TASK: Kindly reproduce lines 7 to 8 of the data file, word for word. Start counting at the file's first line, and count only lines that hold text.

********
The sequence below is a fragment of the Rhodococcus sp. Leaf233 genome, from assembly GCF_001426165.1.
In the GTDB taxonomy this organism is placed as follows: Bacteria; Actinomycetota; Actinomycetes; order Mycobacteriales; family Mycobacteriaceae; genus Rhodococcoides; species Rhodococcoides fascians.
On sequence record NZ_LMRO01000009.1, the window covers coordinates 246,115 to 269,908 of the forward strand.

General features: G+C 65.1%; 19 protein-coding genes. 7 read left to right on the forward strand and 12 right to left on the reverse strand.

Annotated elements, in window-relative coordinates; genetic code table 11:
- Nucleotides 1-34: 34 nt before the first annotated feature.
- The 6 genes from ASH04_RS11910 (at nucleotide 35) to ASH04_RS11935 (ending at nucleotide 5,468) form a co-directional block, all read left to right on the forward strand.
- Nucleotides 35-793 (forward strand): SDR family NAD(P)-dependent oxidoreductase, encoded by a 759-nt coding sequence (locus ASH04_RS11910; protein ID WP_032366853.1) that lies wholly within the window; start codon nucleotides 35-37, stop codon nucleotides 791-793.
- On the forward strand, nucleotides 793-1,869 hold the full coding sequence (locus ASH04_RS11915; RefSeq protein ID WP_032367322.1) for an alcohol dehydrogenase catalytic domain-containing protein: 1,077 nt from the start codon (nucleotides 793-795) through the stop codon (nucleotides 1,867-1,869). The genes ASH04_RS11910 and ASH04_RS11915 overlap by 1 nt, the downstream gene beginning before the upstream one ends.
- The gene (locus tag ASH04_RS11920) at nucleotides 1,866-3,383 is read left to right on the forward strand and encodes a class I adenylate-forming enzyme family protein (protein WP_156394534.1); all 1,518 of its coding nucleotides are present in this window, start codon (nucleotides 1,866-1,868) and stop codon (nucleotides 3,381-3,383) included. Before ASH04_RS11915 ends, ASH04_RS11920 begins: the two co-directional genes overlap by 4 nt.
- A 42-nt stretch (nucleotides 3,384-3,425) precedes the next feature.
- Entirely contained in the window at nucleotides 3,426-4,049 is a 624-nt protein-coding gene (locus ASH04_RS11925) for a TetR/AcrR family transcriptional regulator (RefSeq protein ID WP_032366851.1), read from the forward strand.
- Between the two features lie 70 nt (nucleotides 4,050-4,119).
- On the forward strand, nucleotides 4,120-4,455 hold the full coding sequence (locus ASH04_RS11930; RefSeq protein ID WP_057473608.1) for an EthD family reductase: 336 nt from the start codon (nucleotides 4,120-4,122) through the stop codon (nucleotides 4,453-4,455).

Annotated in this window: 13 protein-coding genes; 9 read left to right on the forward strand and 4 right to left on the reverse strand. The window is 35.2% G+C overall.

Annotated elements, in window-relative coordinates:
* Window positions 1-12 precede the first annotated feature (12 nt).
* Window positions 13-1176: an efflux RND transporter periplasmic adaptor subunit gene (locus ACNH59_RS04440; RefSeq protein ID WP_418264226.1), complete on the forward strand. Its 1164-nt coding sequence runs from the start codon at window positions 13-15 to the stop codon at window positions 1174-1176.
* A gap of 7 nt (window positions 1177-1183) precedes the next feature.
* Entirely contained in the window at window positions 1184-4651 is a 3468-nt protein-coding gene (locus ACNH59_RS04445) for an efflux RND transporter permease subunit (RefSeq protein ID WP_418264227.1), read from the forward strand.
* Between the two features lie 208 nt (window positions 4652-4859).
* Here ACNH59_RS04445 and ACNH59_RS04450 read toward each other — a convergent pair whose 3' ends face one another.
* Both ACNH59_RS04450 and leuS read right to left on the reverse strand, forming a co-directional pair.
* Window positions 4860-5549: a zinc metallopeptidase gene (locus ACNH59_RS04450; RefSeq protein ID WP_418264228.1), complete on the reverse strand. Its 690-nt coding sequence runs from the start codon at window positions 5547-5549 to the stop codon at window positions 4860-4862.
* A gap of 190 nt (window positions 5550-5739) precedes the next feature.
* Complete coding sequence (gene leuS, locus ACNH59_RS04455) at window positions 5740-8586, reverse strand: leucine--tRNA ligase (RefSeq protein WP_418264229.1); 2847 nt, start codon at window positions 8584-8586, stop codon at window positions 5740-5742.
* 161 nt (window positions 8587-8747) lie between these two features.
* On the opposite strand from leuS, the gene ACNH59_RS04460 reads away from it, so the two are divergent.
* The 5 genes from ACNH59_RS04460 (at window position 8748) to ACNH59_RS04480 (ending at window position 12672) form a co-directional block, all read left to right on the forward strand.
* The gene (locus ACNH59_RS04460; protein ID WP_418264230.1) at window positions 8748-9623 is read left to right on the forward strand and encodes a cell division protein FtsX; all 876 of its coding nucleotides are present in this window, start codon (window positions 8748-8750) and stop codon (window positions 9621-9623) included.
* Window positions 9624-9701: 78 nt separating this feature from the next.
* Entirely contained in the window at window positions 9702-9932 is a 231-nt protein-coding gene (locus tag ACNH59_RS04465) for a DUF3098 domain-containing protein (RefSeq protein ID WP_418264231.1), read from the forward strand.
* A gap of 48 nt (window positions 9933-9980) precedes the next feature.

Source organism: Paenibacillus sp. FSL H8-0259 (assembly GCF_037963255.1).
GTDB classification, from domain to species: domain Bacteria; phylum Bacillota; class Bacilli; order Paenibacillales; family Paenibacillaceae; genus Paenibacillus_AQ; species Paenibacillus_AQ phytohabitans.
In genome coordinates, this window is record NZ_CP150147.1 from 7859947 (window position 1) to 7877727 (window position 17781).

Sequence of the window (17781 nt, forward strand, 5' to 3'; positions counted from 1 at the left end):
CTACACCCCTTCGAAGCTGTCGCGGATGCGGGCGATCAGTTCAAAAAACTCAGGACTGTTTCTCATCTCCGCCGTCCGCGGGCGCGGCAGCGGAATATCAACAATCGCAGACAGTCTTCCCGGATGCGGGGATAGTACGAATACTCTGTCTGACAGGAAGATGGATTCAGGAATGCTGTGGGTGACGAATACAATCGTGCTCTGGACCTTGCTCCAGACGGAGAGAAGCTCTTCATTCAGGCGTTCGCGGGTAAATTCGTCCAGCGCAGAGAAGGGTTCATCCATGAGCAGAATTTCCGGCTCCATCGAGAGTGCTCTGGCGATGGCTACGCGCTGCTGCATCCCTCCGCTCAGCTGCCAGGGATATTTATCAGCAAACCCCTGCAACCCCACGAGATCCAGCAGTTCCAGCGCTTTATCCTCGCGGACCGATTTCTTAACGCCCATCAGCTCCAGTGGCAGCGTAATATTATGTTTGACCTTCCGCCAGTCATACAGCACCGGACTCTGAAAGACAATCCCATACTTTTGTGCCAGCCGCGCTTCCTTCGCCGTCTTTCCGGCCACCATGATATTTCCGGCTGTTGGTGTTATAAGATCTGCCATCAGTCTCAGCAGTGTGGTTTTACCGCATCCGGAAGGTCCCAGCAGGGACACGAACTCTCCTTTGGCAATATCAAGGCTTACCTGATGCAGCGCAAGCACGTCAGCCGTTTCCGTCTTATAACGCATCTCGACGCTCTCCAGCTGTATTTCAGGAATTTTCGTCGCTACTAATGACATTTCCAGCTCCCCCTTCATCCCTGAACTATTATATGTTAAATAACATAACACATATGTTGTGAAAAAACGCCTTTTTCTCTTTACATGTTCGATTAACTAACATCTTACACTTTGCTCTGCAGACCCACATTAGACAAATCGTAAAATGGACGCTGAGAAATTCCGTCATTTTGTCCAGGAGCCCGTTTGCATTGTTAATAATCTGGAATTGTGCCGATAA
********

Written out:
- The 6 genes from ASH04_RS11910 (at nucleotide 35) to ASH04_RS11935 (ending at nucleotide 5,468) form a co-directional block, all read left to right on the forward strand.
- Nucleotides 35-793 (forward strand): SDR family NAD(P)-dependent oxidoreductase, encoded by a 759-nt coding sequence (locus ASH04_RS11910; protein ID WP_032366853.1) that lies wholly within the window; start codon nucleotides 35-37, stop codon nucleotides 791-793.